Earlier this week James Rast jumped into a pool from a 10-meter platform in full military dress - minus the boots - and spent 30 minutes treading water.
The 285-pound tackle then dried off, put on his football uniform and headed to the practice field.
If there's any confusion about why Air Force generally features undersized players, re-read those two sentences.
"Yeah, it's hard to keep the weight on," Rast said.
Center Alex Norton, who also weighs in at 285, is spending his spring semester in Unarmed Combatives, which is essentially a wrestling class that pits him regularly against backup lineman R.J. Slater. They go at it every other day and will for the full 16 sessions of the class.
Despite these challenges, and the personal fitness tests along the way that include 600-meter and 1.5-mile runs, Air Force is sporting an offensive line this spring that weighs an average of 278 pounds. That's an increase of 23 pounds per spot from the group averaging 255 that started the Armed Forces Bowl for Air Force in 2012, after which coach Troy Calhoun declared the Falcons had a "mass problem."
"Since I got brought in they've been trying to put on size," Rast said. "You can see in the recruiting class this year they brought in a lot of huge kids for Air Force. They're definitely trying to move in that direction.
"Definitely everybody is more in the 265-290 range now."
New offensive line coach Steed Lobotzke, a former Air Force lineman, understands the challenges of putting on weight at the academy and knows that as he seeks recruits he can't necessarily eye large frames the way he might have at places like Ohio and Wake Forest.
"Other places you might say, 'He's long, he'll be big someday,'" Lobotzke said. "Well, you can't quite make that statement here as easily.
"You like them to look a little more ready-made, knowing they're going to dip a little bit in basic training and freshman year."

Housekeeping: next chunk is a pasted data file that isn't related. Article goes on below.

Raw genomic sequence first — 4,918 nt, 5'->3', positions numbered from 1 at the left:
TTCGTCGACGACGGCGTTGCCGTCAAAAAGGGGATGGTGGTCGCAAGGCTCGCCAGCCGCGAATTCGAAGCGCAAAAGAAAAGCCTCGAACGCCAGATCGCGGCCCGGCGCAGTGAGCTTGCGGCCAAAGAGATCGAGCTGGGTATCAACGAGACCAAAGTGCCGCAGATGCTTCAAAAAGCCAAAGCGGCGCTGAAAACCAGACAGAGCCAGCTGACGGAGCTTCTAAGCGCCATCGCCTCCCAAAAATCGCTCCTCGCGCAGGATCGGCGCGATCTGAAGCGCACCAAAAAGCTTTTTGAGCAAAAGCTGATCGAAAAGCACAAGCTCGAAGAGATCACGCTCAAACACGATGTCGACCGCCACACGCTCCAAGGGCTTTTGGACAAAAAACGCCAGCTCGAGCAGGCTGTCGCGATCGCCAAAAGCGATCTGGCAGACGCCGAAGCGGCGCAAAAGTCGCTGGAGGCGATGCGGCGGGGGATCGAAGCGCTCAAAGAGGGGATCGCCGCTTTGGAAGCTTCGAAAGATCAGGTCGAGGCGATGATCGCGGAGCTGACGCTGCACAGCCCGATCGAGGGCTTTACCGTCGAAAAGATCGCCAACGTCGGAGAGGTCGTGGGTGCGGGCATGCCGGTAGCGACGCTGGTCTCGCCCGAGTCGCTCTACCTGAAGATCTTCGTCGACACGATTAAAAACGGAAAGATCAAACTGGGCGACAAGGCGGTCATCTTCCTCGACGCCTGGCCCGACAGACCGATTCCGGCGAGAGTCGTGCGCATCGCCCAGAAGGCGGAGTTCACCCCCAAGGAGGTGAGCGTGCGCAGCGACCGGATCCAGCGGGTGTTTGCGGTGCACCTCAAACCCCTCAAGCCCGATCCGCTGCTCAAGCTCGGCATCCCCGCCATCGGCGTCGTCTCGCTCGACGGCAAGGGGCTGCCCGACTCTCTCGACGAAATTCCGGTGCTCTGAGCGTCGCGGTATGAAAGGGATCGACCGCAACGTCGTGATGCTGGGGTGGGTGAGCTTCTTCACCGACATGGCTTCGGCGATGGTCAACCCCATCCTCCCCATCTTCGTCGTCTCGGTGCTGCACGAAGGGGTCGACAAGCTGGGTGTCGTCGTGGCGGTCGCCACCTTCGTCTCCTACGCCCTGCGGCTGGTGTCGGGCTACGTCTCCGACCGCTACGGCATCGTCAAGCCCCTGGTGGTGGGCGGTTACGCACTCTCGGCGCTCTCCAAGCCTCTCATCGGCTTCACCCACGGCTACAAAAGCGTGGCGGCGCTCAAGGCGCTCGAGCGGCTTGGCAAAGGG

Lobotzke, however, doesn't want to commit to a particular body type that the Falcons will recruit on the offensive line. He said there will be some weighing 265 pounds and others at 300 pounds that will catch the staff's eye when all factors are considered.
"Recruiting isn't an exact science," Lobotzke said. "You don't want to get pigeonholed into a formula and then you don't have the freedom to go, 'Gosh, there's something I like about that guy's tape. I know he's only 265 pounds but he flies off the ball and he's got great technique. He's got it all. I think we should go on him.' I just want to leave some room to offer guys you fall in love with."
Calhoun understands the Falcons, even as they continue to increase size up front, are unlikely to ever consistently match the mass of their opponents. That's part of why he was so pleased to have an experienced offensive line coach like Lobotzke waiting to fill that spot when it opened this offseason.
"You better be a great teacher and a great coach," Calhoun said. "You better be demanding. You better be super at the development part, too, and really being able to help kids and help guys grow from a good high school player into a really good college football player."